If ever you’ve felt like you’re stuck in a job that doesn’t make you happy and lack the skill or the means to do something completely out of the realm of what you know, then this story is for you. Malaysian born Mishell grew up in a household where art was somewhat discouraged and went on to study Maths, Operational Research, Statistics and Economics (MORSE) at Warwick University. From there she made her mark, first as a Chartered Accountant and then as a Management Consultant in London. This career path took her on to Zurich where she met her husband. While highly successful, Mishell was becoming aware that the role she was in was not making her completely happy so she decided to take a career break, working in a restaurant as a Chef De Service and Assistant Restaurant Manager. Food had always been a passion for her and working in that environment was a real joy howevever, after six months, she and her then fiancé decided that they wanted to explore a little bit of the world. They gave themselves six months and embarked on a trip through Southeast Asia, Australia and New Zealand. But not before moving up their wedding by six months. You can only imagine the scrambling that occurred to pull together their wedding within six weeks of making their decision!
Once wed, Mishell and Pascal indulged in a bit of wanderlust. A journey that took them to seven countries and two continents before ending up in Singapore. Coming back to her cultural heritage was important to Mishell, having never worked in Asia though she was born and grew up in this region. She again took a role in Management Consulting, sliding right back into her original career path. Unfortunately, her company decided to retrench her entire department and Mishell found herself looking for a new role while at the same time being newly pregnant.
It was during this time that she started having a reoccuring dream of red poppies on a fiery background. As she told friends about the dream she had been having, she was encouraged to paint it and eventually found herself at Arteastique where she taught herself, for the first time, how to paint with acrylic and on canvas.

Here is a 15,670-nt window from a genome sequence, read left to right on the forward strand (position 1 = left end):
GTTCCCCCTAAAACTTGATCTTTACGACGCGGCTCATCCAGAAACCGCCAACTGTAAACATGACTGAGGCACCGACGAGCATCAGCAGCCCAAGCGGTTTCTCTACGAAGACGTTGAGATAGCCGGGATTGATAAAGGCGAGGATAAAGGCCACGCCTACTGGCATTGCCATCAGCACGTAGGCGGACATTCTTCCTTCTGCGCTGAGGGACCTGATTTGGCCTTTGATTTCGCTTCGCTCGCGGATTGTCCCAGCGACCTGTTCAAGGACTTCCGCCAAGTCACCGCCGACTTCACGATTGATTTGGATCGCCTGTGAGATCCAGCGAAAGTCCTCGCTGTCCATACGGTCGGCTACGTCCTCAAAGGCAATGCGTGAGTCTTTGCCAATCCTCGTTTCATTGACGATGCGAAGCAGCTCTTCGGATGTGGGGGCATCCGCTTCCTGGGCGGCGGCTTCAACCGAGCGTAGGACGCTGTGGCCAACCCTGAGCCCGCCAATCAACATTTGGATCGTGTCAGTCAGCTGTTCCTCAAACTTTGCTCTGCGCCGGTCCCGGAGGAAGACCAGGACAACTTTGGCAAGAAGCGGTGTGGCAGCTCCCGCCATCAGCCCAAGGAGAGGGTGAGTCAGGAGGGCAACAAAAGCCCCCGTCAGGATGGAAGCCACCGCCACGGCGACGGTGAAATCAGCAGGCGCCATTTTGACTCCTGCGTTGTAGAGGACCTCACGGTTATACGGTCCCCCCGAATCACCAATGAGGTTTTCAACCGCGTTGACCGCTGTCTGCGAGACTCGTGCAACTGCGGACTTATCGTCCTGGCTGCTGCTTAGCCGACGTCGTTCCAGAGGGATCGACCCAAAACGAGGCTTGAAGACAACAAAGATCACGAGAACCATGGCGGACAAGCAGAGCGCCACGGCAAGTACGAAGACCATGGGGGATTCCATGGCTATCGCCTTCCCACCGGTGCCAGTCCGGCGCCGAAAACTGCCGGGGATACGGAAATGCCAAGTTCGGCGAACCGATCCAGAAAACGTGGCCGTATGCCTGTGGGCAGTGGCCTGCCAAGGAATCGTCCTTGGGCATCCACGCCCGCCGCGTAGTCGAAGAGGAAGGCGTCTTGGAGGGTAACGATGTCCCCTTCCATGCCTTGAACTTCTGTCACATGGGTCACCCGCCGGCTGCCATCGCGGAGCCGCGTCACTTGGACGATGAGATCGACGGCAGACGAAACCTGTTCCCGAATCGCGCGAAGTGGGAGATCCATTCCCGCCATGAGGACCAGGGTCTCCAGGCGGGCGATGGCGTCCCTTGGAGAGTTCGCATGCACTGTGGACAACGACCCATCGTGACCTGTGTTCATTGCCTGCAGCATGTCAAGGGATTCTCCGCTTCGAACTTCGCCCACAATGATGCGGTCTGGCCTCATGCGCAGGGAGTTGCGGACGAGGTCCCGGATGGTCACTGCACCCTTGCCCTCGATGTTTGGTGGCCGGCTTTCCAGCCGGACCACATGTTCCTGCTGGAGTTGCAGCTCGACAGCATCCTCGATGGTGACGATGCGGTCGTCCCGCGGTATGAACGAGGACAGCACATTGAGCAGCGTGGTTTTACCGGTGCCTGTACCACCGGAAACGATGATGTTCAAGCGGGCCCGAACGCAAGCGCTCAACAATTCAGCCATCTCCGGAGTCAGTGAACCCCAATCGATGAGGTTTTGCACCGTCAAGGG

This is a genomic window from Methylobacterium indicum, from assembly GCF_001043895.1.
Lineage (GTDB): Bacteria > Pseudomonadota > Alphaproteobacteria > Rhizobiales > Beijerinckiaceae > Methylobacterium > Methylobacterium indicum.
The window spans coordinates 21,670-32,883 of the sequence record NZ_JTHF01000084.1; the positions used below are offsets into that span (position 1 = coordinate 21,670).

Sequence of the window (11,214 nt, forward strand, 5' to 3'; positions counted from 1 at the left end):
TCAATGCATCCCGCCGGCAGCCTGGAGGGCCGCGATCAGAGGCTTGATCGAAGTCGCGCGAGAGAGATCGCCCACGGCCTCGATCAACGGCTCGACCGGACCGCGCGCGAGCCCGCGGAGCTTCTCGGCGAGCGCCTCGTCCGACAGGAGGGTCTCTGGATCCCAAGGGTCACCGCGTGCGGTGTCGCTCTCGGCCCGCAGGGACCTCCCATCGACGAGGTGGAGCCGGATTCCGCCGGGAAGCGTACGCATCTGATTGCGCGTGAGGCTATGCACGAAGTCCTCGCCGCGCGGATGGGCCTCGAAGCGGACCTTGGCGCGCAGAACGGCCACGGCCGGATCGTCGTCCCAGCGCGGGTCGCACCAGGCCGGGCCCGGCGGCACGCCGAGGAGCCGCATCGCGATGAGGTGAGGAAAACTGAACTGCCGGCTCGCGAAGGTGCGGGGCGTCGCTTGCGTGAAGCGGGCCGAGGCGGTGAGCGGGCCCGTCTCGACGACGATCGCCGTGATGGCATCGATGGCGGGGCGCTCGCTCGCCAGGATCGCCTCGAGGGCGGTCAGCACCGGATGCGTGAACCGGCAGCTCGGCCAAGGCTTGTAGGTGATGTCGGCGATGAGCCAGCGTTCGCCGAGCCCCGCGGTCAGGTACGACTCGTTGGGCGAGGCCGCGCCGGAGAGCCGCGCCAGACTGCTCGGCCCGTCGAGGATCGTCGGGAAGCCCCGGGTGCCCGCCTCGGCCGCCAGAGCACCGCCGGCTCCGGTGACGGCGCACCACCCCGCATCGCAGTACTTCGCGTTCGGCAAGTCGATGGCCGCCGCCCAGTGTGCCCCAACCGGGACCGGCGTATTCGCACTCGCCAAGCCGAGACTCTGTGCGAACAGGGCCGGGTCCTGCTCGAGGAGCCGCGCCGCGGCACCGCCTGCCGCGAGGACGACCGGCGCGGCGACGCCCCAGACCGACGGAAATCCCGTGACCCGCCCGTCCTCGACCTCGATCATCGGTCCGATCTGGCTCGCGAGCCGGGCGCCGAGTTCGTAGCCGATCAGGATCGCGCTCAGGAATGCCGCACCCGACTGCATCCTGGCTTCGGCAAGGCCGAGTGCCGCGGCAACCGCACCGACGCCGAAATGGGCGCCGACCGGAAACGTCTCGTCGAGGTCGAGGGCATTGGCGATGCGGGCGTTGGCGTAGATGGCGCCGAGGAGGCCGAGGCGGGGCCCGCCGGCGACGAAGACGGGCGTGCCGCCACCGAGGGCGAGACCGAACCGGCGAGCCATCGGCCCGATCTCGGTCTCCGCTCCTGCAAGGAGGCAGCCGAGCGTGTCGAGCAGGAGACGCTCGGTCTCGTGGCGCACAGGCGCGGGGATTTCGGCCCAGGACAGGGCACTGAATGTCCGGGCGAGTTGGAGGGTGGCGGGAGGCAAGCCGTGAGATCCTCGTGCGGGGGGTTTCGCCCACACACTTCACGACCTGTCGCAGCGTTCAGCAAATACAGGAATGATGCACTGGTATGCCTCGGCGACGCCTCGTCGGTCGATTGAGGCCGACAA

This was the beginning of her career as an artist. So many success stories start this way but for Mishell, it all, truly, began with a dream. While she painted her poppy and then two more consecutive poppies to make a set of 3, she was also in nesting mode, waiting for the birth of her first child. She wanted a room full of happy, childish colours. While many new parents were looking for nurseries that fit their own personal aesthetics, with neutral colours and styles to suit the rest of the home, Mishell’s focus was intently on what her child might be drawn to – bright colours, vibrant prints, happy themes and pictures to nurture and inspire the imagination. Unable to find exactly what she had in mind, she decided to try her hand at producing what she imagined for her first son. The result was her signature piece, “Choo Choo” which brightens up her now 4 year old’s room, along with a set of animal alphabets of his name. From there, she started receiving requests for personal commissions and in that way Milc by Mishell was born.
Mishell’s work is still very much tailored towards a child and more importantly, personalised for the child that the painting is commissioned for. She gets to know the wants and likes of the little person, finding out what inspires them and things they dream of seeing up on their wall. From there, she carefully plans out each piece of work, personalising it with a their name or date or phrase requested by the parent. Each commission can take up to six months to complete, working with acrylics on canvas, Mishell builds in texture so that a child can touch and feel their own piece of art. These commissioned works become the basis for some of her limited edition prints that are reproduced on canvas and fine art paper to retain the quality and textural feel of a hand painted work of art.
As with any artist, Mishell continues to explore. While focussed on the realms of childhood happiness and producing work that would delight any little one, she let us in on her ultimate fantasy which she called “slightly crazy” but we think is absolutely amazing. Imagine a room or shop of wonders that a child could enter to mix and match their favourite characters, backgrounds and effects. They could then produce their own, interactive and bespoke piece of work to take home with them. What a great way for a child to explore their creativity and surround themselves with happiness.
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